Relevant means that which is logical probative. Admissibility is not based on logic but on law and strict rules. Many facts having no bearing on the facts to be proved are admissible. The proof of loss of original deed has no effect on the decision of the issue but, this is admissible evidence before secondary evidence about the content of the relevant document may be given. In the Indian Evidence Act, the question of relevancy has been dealt with under section 6 to 55 and that of admissibility from section 56 onwards. Rules of relevancy declare certain facts relevant. Rules of admissibility law down, as to whether a certain form of evidence about the relevant fact may be allowed or excluded. The facts that are allowed to be proved (Section 6 to 55) are3 called relevant facts. The admissibility is the means and the method of proving the relevant facts. In Ram Bihari Yadav v. State of Bihar, AIR 1998 SC 1850, the Supreme Court speaking through Mohd. Quadari J. said that more often than not the expression ‘relevancy’ and ‘admissibility’ are sued as synonym but their implications are different because facts which are relevant may not be admissible, for example, the communication between spouse during marriage; communication between an advocate and his client, through relevant are not admissible.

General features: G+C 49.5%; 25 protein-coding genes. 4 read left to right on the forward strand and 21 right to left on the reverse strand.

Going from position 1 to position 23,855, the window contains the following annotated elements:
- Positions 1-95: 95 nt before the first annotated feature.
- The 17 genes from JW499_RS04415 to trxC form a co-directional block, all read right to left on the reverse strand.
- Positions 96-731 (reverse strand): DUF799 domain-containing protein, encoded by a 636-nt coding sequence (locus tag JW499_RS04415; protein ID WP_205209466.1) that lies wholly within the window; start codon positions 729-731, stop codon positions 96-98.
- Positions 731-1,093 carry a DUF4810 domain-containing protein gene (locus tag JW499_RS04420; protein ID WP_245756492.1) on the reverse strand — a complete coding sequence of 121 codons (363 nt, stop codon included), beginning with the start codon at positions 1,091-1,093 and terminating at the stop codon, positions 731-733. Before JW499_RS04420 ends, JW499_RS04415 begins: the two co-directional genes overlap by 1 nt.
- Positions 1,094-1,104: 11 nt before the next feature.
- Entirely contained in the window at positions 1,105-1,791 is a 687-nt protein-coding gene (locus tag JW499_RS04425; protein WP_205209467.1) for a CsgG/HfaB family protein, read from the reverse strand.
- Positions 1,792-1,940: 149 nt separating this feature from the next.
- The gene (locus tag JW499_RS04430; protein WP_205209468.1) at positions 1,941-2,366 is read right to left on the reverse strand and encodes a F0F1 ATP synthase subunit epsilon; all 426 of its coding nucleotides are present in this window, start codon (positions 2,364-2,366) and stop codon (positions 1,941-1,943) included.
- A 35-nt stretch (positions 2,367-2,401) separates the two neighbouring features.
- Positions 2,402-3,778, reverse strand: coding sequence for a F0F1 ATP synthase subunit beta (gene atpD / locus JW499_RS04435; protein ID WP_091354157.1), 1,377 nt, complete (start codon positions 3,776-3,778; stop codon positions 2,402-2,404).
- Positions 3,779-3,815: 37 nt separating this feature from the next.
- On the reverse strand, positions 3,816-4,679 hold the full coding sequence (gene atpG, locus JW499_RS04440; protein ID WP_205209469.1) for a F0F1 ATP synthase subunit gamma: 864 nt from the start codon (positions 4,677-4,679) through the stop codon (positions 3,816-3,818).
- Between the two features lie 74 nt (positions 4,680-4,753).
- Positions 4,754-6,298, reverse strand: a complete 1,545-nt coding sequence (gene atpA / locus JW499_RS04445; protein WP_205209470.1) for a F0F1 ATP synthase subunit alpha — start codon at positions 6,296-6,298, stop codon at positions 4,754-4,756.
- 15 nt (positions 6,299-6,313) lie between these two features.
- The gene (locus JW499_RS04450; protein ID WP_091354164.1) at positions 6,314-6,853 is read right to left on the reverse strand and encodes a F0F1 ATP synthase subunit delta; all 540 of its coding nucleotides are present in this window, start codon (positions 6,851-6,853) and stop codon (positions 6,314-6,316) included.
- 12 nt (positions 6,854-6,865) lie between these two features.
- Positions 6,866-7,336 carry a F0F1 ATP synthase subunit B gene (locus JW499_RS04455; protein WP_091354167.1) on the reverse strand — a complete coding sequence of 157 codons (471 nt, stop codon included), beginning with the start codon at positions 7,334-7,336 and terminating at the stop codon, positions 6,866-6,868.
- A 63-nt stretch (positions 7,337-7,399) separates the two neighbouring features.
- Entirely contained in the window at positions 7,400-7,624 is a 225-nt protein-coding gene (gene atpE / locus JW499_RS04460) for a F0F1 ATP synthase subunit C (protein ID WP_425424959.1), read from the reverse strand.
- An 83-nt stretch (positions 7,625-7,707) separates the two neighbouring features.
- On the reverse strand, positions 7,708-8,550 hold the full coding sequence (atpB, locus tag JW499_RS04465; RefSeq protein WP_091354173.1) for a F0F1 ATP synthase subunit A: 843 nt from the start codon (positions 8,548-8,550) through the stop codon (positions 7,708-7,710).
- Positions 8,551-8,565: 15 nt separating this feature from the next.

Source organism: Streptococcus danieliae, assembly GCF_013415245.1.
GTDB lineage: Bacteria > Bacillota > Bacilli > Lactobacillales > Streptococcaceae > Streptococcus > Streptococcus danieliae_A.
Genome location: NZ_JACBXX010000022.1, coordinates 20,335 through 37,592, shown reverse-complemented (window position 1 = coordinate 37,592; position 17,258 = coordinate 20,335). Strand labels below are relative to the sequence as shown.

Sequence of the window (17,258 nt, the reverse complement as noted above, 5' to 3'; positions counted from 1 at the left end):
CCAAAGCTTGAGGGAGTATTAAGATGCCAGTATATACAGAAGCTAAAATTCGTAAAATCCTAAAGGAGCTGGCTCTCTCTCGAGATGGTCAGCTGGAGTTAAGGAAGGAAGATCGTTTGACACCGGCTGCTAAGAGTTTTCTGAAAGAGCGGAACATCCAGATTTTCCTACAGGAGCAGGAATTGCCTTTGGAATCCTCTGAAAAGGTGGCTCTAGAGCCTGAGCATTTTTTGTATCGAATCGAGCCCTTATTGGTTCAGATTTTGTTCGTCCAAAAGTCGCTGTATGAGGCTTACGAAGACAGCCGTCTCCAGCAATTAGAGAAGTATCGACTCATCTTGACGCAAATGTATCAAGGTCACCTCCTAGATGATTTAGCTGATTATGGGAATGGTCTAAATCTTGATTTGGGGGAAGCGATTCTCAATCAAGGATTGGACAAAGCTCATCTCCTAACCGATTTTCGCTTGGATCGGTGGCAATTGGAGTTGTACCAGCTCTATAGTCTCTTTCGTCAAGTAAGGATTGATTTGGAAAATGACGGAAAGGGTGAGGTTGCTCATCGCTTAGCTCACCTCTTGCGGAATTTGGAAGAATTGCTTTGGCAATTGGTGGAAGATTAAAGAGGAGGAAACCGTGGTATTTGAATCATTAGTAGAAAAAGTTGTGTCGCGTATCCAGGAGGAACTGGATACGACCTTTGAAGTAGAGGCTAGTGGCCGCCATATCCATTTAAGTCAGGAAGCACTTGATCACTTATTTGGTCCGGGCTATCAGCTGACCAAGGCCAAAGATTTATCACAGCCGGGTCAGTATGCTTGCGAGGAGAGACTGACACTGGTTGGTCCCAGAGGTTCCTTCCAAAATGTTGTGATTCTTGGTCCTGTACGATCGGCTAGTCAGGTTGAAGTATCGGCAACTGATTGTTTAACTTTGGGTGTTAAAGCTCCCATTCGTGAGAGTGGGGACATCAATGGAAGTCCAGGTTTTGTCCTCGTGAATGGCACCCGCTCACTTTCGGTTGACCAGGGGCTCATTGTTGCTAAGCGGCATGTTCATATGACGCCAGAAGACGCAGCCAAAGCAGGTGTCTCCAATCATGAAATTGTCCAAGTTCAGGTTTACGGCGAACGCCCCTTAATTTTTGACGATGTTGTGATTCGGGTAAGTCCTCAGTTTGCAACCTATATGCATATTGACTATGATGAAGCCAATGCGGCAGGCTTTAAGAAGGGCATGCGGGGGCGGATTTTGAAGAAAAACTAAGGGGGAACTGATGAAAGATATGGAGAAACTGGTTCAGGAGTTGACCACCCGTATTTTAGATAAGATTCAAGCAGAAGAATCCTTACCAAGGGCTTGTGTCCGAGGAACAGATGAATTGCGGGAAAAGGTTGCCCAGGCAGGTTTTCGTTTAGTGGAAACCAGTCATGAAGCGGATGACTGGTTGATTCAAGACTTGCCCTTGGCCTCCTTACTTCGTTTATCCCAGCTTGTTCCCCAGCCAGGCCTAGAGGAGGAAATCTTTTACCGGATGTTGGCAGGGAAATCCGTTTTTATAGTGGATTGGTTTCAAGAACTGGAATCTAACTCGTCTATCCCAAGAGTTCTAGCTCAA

|Not based on logic but strict rules.||Based on logic and probability.|
|Rules of admissibility is described from section 56 onwards of Indian Evidence Act.||Rules of relevancy is described from section 6 to 55.|
|Rules of admissibility declare whether certain type of relevant evidence are admissible or are to be excluded.||Rules of relevancy declare what is relevant.|
|Admissibility is means and modes of proving relevant evidence.||Relevancy means what facts may be proved before a Court.|
|The facts which are admissible are not necessarily relevant.||Facts which are relevant are not necessarily admissible.|